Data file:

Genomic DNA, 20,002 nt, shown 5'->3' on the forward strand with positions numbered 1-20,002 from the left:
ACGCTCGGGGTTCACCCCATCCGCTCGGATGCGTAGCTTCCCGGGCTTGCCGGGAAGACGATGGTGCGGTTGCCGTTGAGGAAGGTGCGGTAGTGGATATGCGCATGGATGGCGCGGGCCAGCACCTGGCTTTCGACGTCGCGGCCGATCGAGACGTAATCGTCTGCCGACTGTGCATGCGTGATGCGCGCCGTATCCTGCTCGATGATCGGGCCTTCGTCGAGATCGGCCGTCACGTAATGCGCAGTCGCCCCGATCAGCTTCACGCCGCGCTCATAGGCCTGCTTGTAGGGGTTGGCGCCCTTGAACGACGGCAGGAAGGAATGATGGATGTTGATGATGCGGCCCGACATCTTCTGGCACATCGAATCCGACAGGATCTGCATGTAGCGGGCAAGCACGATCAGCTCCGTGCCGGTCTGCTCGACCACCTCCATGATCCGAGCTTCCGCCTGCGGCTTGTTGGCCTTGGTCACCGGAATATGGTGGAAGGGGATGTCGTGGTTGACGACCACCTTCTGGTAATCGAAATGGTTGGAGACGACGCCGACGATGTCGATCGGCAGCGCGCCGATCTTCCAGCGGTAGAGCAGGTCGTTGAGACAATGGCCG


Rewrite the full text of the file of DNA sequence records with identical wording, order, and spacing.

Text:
Genomic DNA, 20,002 nt, shown 5'->3' on the forward strand with positions numbered 1-20,002 from the left:
ACGCTCGGGGTTCACCCCATCCGCTCGGATGCGTAGCTTCCCGGGCTTGCCGGGAAGACGATGGTGCGGTTGCCGTTGAGGAAGGTGCGGTAGTGGATATGCGCATGGATGGCGCGGGCCAGCACCTGGCTTTCGACGTCGCGGCCGATCGAGACGTAATCGTCTGCCGACTGTGCATGCGTGATGCGCGCCGTATCCTGCTCGATGATCGGGCCTTCGTCGAGATCGGCCGTCACGTAATGCGCAGTCGCCCCGATCAGCTTCACGCCGCGCTCATAGGCCTGCTTGTAGGGGTTGGCGCCCTTGAACGACGGCAGGAAGGAATGATGGATGTTGATGATGCGGCCCGACATCTTCTGGCACATCGAATCCGACAGGATCTGCATGTAGCGGGCAAGCACGATCAGCTCCGTGCCGGTCTGCTCGACCACCTCCATGATCCGAGCTTCCGCCTGCGGCTTGTTGGCCTTGGTCACCGGAATATGGTGGAAGGGGATGTCGTGGTTGACGACCACCTTCTGGTAATCGAAATGGTTGGAGACGACGCCGACGATGTCGATCGGCAGCGCGCCGATCTTCCAGCGGTAGAGCAGGTCGTTGAGACAATGGCCG